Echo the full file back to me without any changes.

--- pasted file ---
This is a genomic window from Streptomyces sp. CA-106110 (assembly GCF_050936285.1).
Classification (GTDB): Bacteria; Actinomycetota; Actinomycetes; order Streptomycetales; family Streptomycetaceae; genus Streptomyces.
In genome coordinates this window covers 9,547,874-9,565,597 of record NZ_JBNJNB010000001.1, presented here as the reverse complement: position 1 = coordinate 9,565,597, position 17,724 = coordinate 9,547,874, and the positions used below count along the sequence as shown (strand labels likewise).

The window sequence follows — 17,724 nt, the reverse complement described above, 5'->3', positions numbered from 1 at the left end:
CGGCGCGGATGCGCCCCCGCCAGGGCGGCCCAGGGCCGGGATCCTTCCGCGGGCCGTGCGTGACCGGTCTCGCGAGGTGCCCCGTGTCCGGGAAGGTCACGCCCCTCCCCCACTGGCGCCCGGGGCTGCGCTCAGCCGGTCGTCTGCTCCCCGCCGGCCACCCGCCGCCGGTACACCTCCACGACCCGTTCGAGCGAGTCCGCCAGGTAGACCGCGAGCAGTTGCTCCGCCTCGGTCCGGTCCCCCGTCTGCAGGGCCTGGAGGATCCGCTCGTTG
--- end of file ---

This is a genomic window from Streptomyces sp. CA-106110 (assembly GCF_050936285.1).
Classification (GTDB): Bacteria; Actinomycetota; Actinomycetes; order Streptomycetales; family Streptomycetaceae; genus Streptomyces.
In genome coordinates this window covers 9,547,874-9,565,597 of record NZ_JBNJNB010000001.1, presented here as the reverse complement: position 1 = coordinate 9,565,597, position 17,724 = coordinate 9,547,874, and the positions used below count along the sequence as shown (strand labels likewise).

The window sequence follows — 17,724 nt, the reverse complement described above, 5'->3', positions numbered from 1 at the left end:
CGGCGCGGATGCGCCCCCGCCAGGGCGGCCCAGGGCCGGGATCCTTCCGCGGGCCGTGCGTGACCGGTCTCGCGAGGTGCCCCGTGTCCGGGAAGGTCACGCCCCTCCCCCACTGGCGCCCGGGGCTGCGCTCAGCCGGTCGTCTGCTCCCCGCCGGCCACCCGCCGCCGGTACACCTCCACGACCCGTTCGAGCGAGTCCGCCAGGTAGACCGCGAGCAGTTGCTCCGCCTCGGTCCGGTCCCCCGTCTGCAGGGCCTGGAGGATCCGCTCGTTG